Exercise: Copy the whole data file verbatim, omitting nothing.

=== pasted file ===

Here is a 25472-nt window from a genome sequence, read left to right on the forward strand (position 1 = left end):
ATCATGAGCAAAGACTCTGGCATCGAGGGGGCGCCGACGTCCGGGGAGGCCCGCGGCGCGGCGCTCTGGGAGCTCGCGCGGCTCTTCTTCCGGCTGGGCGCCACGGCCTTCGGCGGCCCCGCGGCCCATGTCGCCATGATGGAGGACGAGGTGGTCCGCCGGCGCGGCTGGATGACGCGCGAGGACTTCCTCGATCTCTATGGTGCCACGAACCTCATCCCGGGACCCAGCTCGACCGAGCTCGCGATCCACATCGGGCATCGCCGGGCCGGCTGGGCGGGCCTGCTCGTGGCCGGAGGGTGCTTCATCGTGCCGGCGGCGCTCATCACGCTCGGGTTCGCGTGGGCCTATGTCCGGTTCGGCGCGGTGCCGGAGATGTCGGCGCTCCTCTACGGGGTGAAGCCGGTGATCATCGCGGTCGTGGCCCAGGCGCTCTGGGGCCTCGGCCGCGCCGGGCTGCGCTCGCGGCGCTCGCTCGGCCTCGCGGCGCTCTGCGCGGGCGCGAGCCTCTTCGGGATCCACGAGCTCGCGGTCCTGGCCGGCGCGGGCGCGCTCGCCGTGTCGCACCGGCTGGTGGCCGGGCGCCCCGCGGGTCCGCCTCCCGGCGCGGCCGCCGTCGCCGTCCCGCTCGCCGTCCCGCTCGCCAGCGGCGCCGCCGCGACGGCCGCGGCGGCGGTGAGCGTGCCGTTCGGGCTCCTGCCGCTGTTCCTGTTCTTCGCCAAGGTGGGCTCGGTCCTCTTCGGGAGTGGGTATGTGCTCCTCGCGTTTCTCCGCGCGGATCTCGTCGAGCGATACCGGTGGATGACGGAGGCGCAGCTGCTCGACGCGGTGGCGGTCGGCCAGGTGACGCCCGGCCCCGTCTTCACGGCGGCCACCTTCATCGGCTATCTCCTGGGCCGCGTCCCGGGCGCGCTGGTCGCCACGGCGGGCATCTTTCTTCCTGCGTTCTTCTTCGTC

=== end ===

Here is a 25472-nt window from a genome sequence, read left to right on the forward strand (position 1 = left end):
ATCATGAGCAAAGACTCTGGCATCGAGGGGGCGCCGACGTCCGGGGAGGCCCGCGGCGCGGCGCTCTGGGAGCTCGCGCGGCTCTTCTTCCGGCTGGGCGCCACGGCCTTCGGCGGCCCCGCGGCCCATGTCGCCATGATGGAGGACGAGGTGGTCCGCCGGCGCGGCTGGATGACGCGCGAGGACTTCCTCGATCTCTATGGTGCCACGAACCTCATCCCGGGACCCAGCTCGACCGAGCTCGCGATCCACATCGGGCATCGCCGGGCCGGCTGGGCGGGCCTGCTCGTGGCCGGAGGGTGCTTCATCGTGCCGGCGGCGCTCATCACGCTCGGGTTCGCGTGGGCCTATGTCCGGTTCGGCGCGGTGCCGGAGATGTCGGCGCTCCTCTACGGGGTGAAGCCGGTGATCATCGCGGTCGTGGCCCAGGCGCTCTGGGGCCTCGGCCGCGCCGGGCTGCGCTCGCGGCGCTCGCTCGGCCTCGCGGCGCTCTGCGCGGGCGCGAGCCTCTTCGGGATCCACGAGCTCGCGGTCCTGGCCGGCGCGGGCGCGCTCGCCGTGTCGCACCGGCTGGTGGCCGGGCGCCCCGCGGGTCCGCCTCCCGGCGCGGCCGCCGTCGCCGTCCCGCTCGCCGTCCCGCTCGCCAGCGGCGCCGCCGCGACGGCCGCGGCGGCGGTGAGCGTGCCGTTCGGGCTCCTGCCGCTGTTCCTGTTCTTCGCCAAGGTGGGCTCGGTCCTCTTCGGGAGTGGGTATGTGCTCCTCGCGTTTCTCCGCGCGGATCTCGTCGAGCGATACCGGTGGATGACGGAGGCGCAGCTGCTCGACGCGGTGGCGGTCGGCCAGGTGACGCCCGGCCCCGTCTTCACGGCGGCCACCTTCATCGGCTATCTCCTGGGCCGCGTCCCGGGCGCGCTGGTCGCCACGGCGGGCATCTTTCTTCCTGCGTTCTTCTTCGTC